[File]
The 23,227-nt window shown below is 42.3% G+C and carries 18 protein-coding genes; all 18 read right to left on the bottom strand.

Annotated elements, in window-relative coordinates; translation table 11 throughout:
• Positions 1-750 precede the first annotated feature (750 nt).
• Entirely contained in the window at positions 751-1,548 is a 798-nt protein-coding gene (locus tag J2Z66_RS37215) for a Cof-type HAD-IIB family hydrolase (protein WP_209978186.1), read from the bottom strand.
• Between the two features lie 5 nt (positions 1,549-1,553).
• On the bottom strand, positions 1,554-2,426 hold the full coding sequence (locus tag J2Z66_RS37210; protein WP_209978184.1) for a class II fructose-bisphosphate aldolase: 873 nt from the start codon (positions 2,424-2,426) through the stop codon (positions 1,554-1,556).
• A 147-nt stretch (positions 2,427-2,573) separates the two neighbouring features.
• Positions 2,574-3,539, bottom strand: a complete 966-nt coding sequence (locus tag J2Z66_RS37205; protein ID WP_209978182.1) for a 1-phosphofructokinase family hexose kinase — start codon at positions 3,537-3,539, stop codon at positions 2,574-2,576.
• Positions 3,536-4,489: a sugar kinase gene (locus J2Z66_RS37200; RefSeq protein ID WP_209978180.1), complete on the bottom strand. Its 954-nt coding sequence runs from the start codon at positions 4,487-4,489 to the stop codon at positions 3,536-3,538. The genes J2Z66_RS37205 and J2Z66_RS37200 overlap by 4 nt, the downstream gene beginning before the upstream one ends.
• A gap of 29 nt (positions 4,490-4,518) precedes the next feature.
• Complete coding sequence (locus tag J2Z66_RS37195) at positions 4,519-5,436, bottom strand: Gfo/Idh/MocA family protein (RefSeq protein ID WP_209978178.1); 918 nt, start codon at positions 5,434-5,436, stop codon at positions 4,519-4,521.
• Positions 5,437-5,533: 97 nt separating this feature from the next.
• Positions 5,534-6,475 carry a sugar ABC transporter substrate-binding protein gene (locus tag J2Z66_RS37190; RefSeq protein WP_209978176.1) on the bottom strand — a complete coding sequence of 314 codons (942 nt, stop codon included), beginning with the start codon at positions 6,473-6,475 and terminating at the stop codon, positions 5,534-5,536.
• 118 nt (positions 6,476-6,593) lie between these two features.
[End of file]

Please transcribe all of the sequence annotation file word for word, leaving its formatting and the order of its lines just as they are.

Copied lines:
The 23,227-nt window shown below is 42.3% G+C and carries 18 protein-coding genes; all 18 read right to left on the bottom strand.

Annotated elements, in window-relative coordinates; translation table 11 throughout:
• Positions 1-750 precede the first annotated feature (750 nt).
• Entirely contained in the window at positions 751-1,548 is a 798-nt protein-coding gene (locus tag J2Z66_RS37215) for a Cof-type HAD-IIB family hydrolase (protein WP_209978186.1), read from the bottom strand.
• Between the two features lie 5 nt (positions 1,549-1,553).
• On the bottom strand, positions 1,554-2,426 hold the full coding sequence (locus tag J2Z66_RS37210; protein WP_209978184.1) for a class II fructose-bisphosphate aldolase: 873 nt from the start codon (positions 2,424-2,426) through the stop codon (positions 1,554-1,556).
• A 147-nt stretch (positions 2,427-2,573) separates the two neighbouring features.
• Positions 2,574-3,539, bottom strand: a complete 966-nt coding sequence (locus tag J2Z66_RS37205; protein ID WP_209978182.1) for a 1-phosphofructokinase family hexose kinase — start codon at positions 3,537-3,539, stop codon at positions 2,574-2,576.
• Positions 3,536-4,489: a sugar kinase gene (locus J2Z66_RS37200; RefSeq protein ID WP_209978180.1), complete on the bottom strand. Its 954-nt coding sequence runs from the start codon at positions 4,487-4,489 to the stop codon at positions 3,536-3,538. The genes J2Z66_RS37205 and J2Z66_RS37200 overlap by 4 nt, the downstream gene beginning before the upstream one ends.
• A gap of 29 nt (positions 4,490-4,518) precedes the next feature.
• Complete coding sequence (locus tag J2Z66_RS37195) at positions 4,519-5,436, bottom strand: Gfo/Idh/MocA family protein (RefSeq protein ID WP_209978178.1); 918 nt, start codon at positions 5,434-5,436, stop codon at positions 4,519-4,521.
• Positions 5,437-5,533: 97 nt separating this feature from the next.
• Positions 5,534-6,475 carry a sugar ABC transporter substrate-binding protein gene (locus tag J2Z66_RS37190; RefSeq protein WP_209978176.1) on the bottom strand — a complete coding sequence of 314 codons (942 nt, stop codon included), beginning with the start codon at positions 6,473-6,475 and terminating at the stop codon, positions 5,534-5,536.
• 118 nt (positions 6,476-6,593) lie between these two features.